HomeEnergy MineralsAnglo expects strong coal prices

Anglo expects strong coal prices

Anglo Coal head
Norman Mbazima
Landau coal mine, South Africa — MININGREVIEW.COM — 13 April 2010 – The chief executive of Anglo Coal “’ mining giant Anglo American’s coal unit in South Africa “’ says he expects coal prices to remain strong, while exports would match last year’s despite rail constraints.

Making this prediction here during a media visit to the Mpumalanga mine, Anglo Coal head Norman Mbazima told journalists he expected the price of coal to be around US$85 per tonne this year. Richards Bay Coal Terminal’s free on board prices have been around US$82 to US$85 per tonne for the past month.

“Those are exciting prices and we think they will be maintained,” Mbazima added. He said that he also expected the company to export around 16 million tonnes of coal, unchanged from last year, despite railing hitches to the export terminal.

Coal exporters have said that rail hitches to the Richards Bay Coal Terminal “’ the continent’s largest export terminal “’ have been blamed for low coal deliveries.

The terminal “’ owned by South Africa’s largest exporters of the fuel, including BHP Billiton, Anglo and Xstrata plc “’ is serviced by the railway arm of the logistics group Transnet .

Transnet’s rail division said earlier this year that it expected to transport 65 million tonnes of export coal to the port this year and would try to raise that to 70 million tonnes.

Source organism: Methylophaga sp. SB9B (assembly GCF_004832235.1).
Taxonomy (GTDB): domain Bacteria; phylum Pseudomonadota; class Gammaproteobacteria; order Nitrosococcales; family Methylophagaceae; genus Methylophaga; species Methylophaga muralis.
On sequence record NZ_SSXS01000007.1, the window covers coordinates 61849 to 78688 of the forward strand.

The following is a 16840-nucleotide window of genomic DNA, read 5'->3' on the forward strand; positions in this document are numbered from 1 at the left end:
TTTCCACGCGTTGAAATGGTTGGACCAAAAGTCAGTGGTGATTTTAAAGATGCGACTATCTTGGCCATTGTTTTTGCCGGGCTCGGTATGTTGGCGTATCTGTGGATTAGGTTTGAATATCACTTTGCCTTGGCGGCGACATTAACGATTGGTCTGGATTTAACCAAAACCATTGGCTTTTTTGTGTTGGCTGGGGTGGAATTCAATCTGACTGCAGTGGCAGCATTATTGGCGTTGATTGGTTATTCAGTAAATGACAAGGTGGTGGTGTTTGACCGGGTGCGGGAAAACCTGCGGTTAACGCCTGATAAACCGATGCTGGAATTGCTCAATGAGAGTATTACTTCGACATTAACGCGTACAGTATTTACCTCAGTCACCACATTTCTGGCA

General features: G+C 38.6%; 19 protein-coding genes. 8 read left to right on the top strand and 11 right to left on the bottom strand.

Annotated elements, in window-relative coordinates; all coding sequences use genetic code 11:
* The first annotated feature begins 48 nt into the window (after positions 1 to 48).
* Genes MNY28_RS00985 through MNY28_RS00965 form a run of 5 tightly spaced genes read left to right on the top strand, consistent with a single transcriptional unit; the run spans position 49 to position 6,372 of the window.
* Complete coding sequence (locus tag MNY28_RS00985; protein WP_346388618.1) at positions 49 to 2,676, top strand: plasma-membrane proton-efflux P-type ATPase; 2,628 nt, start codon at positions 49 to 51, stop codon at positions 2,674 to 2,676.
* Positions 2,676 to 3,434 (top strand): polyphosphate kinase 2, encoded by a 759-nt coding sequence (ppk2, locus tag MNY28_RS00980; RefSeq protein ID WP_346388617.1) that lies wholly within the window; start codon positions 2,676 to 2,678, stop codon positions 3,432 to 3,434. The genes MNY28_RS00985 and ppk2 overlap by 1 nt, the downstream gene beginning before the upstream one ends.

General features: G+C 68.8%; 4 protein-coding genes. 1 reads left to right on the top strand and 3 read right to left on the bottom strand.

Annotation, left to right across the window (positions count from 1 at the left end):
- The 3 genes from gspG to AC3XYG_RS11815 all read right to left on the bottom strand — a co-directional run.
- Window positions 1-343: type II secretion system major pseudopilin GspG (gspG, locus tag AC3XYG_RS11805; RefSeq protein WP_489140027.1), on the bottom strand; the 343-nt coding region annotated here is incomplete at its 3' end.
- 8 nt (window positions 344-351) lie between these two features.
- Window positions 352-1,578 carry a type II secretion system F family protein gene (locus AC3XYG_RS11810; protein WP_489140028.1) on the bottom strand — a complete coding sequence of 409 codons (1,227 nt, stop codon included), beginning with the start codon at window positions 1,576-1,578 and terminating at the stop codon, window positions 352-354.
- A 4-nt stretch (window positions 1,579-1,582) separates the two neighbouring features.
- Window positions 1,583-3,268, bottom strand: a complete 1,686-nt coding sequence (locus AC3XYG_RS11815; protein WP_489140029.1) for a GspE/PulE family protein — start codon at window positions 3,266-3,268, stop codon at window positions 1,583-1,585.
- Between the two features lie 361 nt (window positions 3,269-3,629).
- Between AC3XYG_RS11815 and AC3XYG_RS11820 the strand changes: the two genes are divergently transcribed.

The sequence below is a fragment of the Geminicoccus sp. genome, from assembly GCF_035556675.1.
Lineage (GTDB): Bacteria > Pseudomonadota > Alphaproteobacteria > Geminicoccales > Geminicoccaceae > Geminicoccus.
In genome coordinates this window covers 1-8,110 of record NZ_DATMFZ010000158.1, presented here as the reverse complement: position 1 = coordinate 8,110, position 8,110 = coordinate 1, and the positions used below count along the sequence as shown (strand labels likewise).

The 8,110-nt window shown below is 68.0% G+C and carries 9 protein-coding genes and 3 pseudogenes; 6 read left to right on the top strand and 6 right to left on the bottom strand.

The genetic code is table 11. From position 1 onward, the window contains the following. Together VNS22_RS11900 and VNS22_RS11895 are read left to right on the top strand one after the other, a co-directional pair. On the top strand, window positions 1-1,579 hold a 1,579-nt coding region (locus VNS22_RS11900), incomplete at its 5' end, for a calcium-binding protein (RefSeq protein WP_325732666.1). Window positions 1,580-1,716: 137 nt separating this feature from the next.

Mbazima revealed that the company was seeking to exploit thermal coal opportunities in Indonesia, Australia and Colombia. “We are looking at global growth opportunities for the seaborne market,” he said. He added that Anglo Coal planned to increase coal exports to India this year from last year’s 4.9 million tonnes.

Mbazima went on to say that the coal producer was also looking to facilitate the development of a power station using its own discarded or waste coal. The power plant could produce about 300 megawatts of electricity to be used for Anglo’s operations in South Africa, including its platinum and iron ore mines.

He pointed out that there was enough waste coal “’ left over after the processing of coal destined for export “’ for the life of a power station of around 40 to 50 years. He said the company did not plan to finance, build or operate the station, but hoped to attract an independent power producer to do so.

“We will be providing the power purchase agreement to say that if you come in, build this plant and run it, we will buy the power for the next forty years, and we will provide the fuel,” Mbazima explained.